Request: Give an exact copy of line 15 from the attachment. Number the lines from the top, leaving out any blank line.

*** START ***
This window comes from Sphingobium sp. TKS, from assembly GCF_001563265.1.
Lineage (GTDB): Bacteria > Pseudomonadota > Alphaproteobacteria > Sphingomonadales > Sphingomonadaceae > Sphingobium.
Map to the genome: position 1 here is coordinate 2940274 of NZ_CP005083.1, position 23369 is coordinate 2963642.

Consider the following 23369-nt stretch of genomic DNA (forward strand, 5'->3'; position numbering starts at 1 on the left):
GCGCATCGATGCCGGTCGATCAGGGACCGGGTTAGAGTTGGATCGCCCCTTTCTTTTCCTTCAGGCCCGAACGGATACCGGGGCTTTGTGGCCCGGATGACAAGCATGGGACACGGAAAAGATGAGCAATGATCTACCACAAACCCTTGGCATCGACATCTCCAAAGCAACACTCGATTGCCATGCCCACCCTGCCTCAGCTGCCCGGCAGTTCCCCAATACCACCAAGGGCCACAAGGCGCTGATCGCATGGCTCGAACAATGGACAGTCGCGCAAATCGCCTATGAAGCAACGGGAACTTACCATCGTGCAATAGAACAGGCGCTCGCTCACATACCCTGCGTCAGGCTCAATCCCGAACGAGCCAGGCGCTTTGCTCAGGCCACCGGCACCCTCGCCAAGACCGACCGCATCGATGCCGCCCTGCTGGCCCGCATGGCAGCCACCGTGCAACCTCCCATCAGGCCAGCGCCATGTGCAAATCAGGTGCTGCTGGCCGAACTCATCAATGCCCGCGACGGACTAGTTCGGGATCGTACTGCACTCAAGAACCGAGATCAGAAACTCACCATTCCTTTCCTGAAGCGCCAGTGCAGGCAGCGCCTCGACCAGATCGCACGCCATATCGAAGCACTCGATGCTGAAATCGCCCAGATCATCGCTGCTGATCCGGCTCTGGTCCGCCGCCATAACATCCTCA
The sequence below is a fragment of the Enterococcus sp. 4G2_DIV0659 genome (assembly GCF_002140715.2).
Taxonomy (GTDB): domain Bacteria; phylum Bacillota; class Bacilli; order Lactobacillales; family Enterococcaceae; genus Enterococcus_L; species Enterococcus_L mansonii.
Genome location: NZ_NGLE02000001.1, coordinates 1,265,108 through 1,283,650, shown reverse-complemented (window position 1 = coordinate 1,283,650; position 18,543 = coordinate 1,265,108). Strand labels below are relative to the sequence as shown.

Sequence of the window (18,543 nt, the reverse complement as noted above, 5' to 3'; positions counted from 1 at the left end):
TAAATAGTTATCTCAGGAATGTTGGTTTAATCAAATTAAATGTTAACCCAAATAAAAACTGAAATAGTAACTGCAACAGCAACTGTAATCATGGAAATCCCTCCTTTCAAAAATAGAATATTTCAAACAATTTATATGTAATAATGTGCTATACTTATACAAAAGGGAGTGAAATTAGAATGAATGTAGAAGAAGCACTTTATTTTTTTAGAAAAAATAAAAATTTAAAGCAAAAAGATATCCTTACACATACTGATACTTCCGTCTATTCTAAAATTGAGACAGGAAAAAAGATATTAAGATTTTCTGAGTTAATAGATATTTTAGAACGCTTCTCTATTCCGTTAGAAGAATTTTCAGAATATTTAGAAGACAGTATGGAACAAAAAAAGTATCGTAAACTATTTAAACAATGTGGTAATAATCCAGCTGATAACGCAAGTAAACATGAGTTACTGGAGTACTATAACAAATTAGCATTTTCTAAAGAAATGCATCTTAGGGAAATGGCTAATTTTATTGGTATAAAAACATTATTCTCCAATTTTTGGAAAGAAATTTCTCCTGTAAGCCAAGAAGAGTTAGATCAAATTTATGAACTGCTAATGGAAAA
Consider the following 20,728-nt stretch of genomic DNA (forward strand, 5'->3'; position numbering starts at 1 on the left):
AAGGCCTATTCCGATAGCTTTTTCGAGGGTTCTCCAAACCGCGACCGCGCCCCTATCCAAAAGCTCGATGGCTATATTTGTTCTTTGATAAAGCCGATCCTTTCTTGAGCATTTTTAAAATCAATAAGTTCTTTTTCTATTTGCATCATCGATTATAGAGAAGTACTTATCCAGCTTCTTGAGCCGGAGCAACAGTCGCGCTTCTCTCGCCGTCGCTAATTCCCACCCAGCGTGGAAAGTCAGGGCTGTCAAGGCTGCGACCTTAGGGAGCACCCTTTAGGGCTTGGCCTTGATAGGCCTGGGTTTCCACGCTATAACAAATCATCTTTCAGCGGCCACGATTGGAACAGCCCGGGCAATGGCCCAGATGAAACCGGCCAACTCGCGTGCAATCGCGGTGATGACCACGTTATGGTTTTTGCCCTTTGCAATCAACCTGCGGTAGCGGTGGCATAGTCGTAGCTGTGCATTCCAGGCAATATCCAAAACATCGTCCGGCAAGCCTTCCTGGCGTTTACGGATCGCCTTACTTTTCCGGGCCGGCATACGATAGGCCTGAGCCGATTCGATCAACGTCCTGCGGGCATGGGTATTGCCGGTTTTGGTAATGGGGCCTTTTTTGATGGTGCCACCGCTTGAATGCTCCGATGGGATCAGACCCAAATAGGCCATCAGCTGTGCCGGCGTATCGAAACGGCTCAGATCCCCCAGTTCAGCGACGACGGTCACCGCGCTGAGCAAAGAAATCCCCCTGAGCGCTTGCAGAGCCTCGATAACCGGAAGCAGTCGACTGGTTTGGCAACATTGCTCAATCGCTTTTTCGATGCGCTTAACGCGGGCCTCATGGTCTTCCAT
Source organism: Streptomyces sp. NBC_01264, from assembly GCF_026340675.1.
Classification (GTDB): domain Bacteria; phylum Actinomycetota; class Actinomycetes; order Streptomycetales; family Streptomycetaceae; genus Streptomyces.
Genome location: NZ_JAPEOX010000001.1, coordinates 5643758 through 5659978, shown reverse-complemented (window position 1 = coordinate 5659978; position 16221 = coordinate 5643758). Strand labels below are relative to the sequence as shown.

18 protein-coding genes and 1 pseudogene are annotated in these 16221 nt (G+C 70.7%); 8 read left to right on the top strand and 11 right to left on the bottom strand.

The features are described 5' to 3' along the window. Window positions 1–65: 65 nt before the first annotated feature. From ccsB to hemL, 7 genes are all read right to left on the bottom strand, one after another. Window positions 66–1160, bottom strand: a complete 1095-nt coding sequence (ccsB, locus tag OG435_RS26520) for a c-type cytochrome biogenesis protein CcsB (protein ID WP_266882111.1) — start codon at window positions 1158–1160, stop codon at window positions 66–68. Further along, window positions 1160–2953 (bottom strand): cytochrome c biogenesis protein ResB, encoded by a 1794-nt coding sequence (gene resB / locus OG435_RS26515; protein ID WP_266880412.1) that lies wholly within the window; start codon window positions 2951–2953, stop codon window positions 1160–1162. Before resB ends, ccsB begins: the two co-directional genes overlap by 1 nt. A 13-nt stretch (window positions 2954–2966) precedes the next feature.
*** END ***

Genome location: NZ_JAPEOX010000001.1, coordinates 5643758 through 5659978, shown reverse-complemented (window position 1 = coordinate 5659978; position 16221 = coordinate 5643758). Strand labels below are relative to the sequence as shown.